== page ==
Aspen Tree Info!

April 22nd, 2021

Lots of preparation, patience, and understanding are needed to grow
aspen in the urban landscape. Aspen prefers light soils that are acidic and drain
well, but these conditions are rarely found in urban areas. Aspen will do best
on the north and east sides of the buildings.

If the soil where an aspen tree is to be planted has a high content of clay,
build a berm of sandy loam 18 to 24 inches high. A berm is a mound or wall of
earth. The berm should be mulched and several plants should be planted in the
bed.

Nearly all aspen available for sale are collected, meaning they were dug
out of the wild with little of their root system. Even after careful preparation
and care, the aspen still only has a life expectancy of about 25 years in the home
landscape.

Expect Insects and diseases, some of which have no controls. Blackened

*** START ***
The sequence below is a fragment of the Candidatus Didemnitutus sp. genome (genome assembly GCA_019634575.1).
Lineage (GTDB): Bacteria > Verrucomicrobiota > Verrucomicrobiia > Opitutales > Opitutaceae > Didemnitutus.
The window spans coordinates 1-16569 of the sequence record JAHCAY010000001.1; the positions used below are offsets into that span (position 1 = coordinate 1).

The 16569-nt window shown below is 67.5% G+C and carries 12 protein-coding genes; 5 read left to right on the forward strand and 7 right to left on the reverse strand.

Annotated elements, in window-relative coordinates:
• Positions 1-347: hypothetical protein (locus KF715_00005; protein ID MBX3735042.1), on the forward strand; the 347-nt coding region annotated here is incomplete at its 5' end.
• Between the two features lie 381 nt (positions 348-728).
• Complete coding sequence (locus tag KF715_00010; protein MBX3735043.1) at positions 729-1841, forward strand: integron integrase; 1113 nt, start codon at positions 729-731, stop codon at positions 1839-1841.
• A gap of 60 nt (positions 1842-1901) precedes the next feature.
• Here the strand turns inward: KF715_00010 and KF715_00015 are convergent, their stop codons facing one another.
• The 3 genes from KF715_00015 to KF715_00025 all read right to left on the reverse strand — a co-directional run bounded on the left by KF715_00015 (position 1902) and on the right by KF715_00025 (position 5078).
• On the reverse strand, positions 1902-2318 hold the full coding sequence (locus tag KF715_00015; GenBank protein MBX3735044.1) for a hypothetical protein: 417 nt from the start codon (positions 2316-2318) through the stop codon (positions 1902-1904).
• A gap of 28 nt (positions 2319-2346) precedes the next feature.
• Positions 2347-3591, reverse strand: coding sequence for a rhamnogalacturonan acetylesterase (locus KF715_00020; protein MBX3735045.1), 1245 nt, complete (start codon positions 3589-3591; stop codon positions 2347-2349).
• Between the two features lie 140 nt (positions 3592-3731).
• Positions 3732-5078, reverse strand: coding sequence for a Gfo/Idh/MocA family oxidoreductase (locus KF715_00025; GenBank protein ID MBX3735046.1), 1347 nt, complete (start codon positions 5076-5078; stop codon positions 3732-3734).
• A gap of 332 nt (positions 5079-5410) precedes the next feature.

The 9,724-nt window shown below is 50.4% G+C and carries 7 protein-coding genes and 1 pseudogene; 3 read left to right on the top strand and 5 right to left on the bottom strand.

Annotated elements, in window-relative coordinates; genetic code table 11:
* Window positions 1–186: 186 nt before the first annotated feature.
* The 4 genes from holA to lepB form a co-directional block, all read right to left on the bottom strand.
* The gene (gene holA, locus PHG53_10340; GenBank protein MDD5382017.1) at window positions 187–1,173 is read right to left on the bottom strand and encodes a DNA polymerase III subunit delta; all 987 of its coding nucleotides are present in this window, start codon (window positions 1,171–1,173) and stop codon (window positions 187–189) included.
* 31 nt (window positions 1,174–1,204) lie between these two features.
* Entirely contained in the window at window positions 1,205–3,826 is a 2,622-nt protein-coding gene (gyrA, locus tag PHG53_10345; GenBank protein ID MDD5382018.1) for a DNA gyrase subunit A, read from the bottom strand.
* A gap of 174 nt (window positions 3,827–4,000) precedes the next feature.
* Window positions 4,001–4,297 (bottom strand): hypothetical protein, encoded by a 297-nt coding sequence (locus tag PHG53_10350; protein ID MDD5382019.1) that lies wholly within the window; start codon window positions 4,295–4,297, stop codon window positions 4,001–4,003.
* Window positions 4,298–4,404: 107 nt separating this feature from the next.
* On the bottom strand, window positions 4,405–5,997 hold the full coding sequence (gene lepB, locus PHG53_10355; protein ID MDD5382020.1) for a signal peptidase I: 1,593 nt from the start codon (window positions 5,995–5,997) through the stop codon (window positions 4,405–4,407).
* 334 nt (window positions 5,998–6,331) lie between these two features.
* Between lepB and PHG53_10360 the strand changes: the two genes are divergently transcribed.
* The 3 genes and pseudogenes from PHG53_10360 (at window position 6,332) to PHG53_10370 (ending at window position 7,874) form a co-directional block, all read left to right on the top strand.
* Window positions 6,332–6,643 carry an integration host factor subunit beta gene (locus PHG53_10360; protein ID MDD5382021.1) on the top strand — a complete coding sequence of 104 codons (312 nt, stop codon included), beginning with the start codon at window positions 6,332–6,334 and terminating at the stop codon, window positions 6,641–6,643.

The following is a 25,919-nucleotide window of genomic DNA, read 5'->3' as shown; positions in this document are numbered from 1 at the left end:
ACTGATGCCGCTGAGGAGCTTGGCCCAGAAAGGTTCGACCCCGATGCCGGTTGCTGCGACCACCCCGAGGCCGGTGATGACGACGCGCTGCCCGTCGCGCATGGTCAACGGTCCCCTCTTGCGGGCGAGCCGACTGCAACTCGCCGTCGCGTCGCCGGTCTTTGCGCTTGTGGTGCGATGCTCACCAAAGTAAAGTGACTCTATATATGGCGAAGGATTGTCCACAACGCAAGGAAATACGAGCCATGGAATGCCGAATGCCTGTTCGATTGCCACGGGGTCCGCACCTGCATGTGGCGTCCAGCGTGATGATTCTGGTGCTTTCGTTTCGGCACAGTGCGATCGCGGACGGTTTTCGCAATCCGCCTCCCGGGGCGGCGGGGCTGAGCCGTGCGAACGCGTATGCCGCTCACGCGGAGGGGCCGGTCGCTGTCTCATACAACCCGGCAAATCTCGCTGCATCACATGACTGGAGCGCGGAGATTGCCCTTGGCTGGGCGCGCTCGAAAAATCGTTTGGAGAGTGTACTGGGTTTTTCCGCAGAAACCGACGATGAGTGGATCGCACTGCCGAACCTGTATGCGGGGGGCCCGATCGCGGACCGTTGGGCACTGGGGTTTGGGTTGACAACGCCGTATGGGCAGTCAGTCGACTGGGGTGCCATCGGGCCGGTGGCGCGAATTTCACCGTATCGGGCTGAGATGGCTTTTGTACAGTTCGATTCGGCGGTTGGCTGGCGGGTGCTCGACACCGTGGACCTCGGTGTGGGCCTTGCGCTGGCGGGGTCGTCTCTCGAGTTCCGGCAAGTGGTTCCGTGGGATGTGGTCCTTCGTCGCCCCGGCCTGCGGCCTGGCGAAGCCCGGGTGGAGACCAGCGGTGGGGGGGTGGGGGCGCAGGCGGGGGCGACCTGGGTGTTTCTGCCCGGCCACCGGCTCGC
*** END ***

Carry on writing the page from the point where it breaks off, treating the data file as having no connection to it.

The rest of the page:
leaves towards the late summer and fall are caused by aphid secretion or a leaf
spot disease. The leaf spot disease is known as the Marsonnina leaf spot or aspen
leaf spot. The best control is to pick up the leaves, which are the source of
reinfection, in the fall and cut away trees and branches to increase air
circulation through the aspen.

Orange pimples on the bark indicate the presence of Cytospora Canker.
Branches that show signs of disease should be removed.

Oyster shell scale are tiny, quarter-inch-long brown or gray shells along
the trunk and branches of aspen. This disease is caused by an insect that is
difficult to control.

Once an individual tree in a grove of aspen starts developing deadwood
and a thin crown, it should be removed to allow new shoots to come up.